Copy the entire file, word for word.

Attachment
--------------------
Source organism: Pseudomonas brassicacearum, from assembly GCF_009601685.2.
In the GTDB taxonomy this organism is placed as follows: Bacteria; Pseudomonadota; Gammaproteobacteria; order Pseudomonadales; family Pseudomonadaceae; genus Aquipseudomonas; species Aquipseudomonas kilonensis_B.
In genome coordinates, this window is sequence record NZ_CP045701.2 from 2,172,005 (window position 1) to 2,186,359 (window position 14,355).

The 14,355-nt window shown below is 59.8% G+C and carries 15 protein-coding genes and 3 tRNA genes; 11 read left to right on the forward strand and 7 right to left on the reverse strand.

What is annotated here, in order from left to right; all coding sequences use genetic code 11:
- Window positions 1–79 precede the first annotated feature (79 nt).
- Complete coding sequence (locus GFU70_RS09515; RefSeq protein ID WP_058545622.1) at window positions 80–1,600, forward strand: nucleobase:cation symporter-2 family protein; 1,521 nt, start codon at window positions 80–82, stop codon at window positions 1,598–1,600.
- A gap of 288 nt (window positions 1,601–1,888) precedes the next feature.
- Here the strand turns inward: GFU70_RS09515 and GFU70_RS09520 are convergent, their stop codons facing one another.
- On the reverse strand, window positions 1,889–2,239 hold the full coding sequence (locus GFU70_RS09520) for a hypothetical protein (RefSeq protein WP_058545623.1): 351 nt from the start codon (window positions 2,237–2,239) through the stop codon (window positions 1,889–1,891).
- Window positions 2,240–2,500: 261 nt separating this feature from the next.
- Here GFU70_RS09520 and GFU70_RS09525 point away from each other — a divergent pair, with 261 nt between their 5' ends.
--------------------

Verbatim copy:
Source organism: Pseudomonas brassicacearum, from assembly GCF_009601685.2.
In the GTDB taxonomy this organism is placed as follows: Bacteria; Pseudomonadota; Gammaproteobacteria; order Pseudomonadales; family Pseudomonadaceae; genus Aquipseudomonas; species Aquipseudomonas kilonensis_B.
In genome coordinates, this window is sequence record NZ_CP045701.2 from 2,172,005 (window position 1) to 2,186,359 (window position 14,355).

The 14,355-nt window shown below is 59.8% G+C and carries 15 protein-coding genes and 3 tRNA genes; 11 read left to right on the forward strand and 7 right to left on the reverse strand.

What is annotated here, in order from left to right; all coding sequences use genetic code 11:
- Window positions 1–79 precede the first annotated feature (79 nt).
- Complete coding sequence (locus GFU70_RS09515; RefSeq protein ID WP_058545622.1) at window positions 80–1,600, forward strand: nucleobase:cation symporter-2 family protein; 1,521 nt, start codon at window positions 80–82, stop codon at window positions 1,598–1,600.
- A gap of 288 nt (window positions 1,601–1,888) precedes the next feature.
- Here the strand turns inward: GFU70_RS09515 and GFU70_RS09520 are convergent, their stop codons facing one another.
- On the reverse strand, window positions 1,889–2,239 hold the full coding sequence (locus GFU70_RS09520) for a hypothetical protein (RefSeq protein WP_058545623.1): 351 nt from the start codon (window positions 2,237–2,239) through the stop codon (window positions 1,889–1,891).
- Window positions 2,240–2,500: 261 nt separating this feature from the next.
- Here GFU70_RS09520 and GFU70_RS09525 point away from each other — a divergent pair, with 261 nt between their 5' ends.